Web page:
Last fall, a bold vision for the University's future, Baylor 2012, was shared with faculty, staff, students and alumni. It proposed that within 10 years, Baylor would enter the top tier of American universities, while strengthening its distinctive Christian identity.
For Dr. Robert B. Sloan Jr., the leader behind the vision and Baylor's president since 1995, his dreams of what the University could become started when he was an undergraduate student here in the late 1960s.
"I've always thought that Baylor could be, should be, a great Christian institution ... that we could show that the Christian faith would lead us to excellence in thinking and learning," Dr. Sloan says. "I felt for many, many years that my calling in life was to be part of creating an institution that would honor Christ and be a reflection of a Christian worldview."
Dr. Sloan, as well as others at Baylor, believes that the world lacks a university that both exemplifies academic and intellectual excellence and espouses a serious, Christian confession in the Protestant tradition.
"We believe we are in a unique place in history, with unique resources ... to fill that void in the world," Dr. Sloan says. "To do that in 10 years, to undertake that enterprise at all, is almost unthinkable. We believe, as we are called to do that, it can be done."
In August 2000, faculty, staff, students, alumni and community members began the process of drafting Baylor 2012.
"It forced us as a community here at Baylor to make some choices, to ask ourselves hard questions: 'Who are we really?' It really caused us to think hard about our identity and to reaffirm our historical identity as a Christian institution in a Baptist tradition," Dr. Sloan says.
Baylor 2012 sets out 12 imperatives that address academic and community excellence. Some of these imperatives include achieving a $2 billion endowment, providing outstanding facilities and attracting world-class faculty and students.
Attaining that endowment is a pivotal part of what will fund Baylor 2012, says David Brooks, vice president for finance and administration. Through a hands-on approach, Baylor will be better able to increase its investments, despite the national economic slowdown.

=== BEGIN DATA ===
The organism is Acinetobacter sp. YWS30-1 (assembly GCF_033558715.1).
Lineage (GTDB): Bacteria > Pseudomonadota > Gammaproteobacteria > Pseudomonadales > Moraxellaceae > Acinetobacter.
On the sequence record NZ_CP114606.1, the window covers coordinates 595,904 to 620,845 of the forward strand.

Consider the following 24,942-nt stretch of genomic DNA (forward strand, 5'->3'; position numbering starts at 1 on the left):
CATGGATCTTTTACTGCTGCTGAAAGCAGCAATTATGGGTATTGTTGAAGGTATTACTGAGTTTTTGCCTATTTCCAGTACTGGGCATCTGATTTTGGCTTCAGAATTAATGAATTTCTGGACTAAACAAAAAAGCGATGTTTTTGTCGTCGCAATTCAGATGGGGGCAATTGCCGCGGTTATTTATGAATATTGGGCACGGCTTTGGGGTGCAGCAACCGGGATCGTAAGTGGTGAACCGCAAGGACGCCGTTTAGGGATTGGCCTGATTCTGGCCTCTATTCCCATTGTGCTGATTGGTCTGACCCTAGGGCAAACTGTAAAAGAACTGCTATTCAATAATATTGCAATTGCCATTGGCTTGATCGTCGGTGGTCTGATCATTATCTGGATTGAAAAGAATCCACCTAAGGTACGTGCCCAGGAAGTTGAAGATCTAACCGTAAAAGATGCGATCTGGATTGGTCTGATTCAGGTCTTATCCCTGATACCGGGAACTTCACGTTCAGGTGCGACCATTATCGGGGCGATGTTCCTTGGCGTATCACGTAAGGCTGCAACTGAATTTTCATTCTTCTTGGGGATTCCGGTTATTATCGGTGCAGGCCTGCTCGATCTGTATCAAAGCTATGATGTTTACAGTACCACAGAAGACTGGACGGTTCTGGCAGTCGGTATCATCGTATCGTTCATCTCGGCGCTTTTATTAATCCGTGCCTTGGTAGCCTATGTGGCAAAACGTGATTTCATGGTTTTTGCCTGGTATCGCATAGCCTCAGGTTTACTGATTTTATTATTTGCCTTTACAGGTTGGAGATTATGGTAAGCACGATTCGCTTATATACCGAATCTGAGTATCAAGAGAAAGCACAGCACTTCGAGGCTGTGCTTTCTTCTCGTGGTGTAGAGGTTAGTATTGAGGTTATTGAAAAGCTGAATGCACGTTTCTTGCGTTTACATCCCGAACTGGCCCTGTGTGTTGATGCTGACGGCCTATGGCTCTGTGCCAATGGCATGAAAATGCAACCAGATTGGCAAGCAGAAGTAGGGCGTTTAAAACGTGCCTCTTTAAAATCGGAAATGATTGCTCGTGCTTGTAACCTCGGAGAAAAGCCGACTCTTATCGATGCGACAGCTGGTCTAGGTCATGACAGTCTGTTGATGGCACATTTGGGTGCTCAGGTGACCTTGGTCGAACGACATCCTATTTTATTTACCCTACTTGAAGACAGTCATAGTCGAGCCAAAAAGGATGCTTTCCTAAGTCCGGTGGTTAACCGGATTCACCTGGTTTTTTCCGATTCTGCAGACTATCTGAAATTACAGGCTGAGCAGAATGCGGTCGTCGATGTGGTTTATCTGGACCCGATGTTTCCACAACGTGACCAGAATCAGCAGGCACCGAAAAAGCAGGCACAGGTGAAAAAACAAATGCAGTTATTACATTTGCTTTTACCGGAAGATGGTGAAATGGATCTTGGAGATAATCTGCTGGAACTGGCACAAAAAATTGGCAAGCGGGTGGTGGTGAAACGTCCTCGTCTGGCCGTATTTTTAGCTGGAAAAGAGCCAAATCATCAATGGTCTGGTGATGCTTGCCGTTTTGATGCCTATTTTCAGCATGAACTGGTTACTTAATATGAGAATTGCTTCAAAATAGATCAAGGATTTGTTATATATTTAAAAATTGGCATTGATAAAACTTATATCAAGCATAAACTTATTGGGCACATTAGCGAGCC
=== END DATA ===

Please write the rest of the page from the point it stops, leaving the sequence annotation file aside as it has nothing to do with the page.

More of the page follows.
"We look at the endowment as a very long-term endeavor," Brooks says. "Development, the raising of new money, is clearly a challenge in this kind of environment. That's a 'this-year' issue -- that's not a 10-year issue."
Initially, the change in tuition structure from an hourly rate to a fixed rate for incoming students will help fund several elements of Baylor 2012, Brooks says. Starting this fall, incoming students will pay $15,700 yearly for 12 or more hours per semester, while current students will be "grandfathered" under the hourly rate, with a capped annual tuition increase of 6.8 percent.
"We are one of the last major, private universities to go to a flat-rate tuition," Brooks says. "It's still going to be an outstanding value."
Even as new students arrive this fall, they will begin to see the impact of Baylor 2012. Early this spring, construction began on the Stacy Riddle Forum and the Harry and Anna Jeanes Discovery Center, which is part of The Sue and Frank Mayborn Natural Science and Cultural History Museum Complex. This summer, construction will begin on the new science building, a parking garage/office facility and, by the end of the year, a residential facility with 600 new beds.
"This is not a matter of charging tuition dollars in the first four years, but you won't see the benefits until years eight through 10. You're going to see tangible benefits, beginning on day one," Brooks says.
Baylor 2012 also has caught the attention of outstanding faculty from across the nation, says Dr. Donald D. Schmeltekopf, provost and vice president for academic affairs.
"There is no question that Baylor's academic standing in the world of higher education is going up," he says. "What is really interesting about Baylor 2012 is that one of the primary reasons for our rising stature comes from emphasizing our Christian identity. There is a supply out there of young, Christian scholars and senior faculty who want to be at a place like Baylor."
Another important component of Baylor 2012 is helping students discover their life vocations.
"Our mission is to nurture the person," Dr. Sloan says. "That means the campus is important, residence life is important, student life activities are important and interaction between professor and student is absolutely critical."
To give Baylor's extended family an opportunity to learn more about Baylor 2012, Dr. Sloan is conducting a multicity, cross-country tour to hold question-and-answer sessions at town hall-type alumni gatherings. He wants to be sure people catch the vision of what Baylor can become.
"I want the people who have loved Baylor and supported Baylor to hear the vision," he says, "and be very, very proud of their university."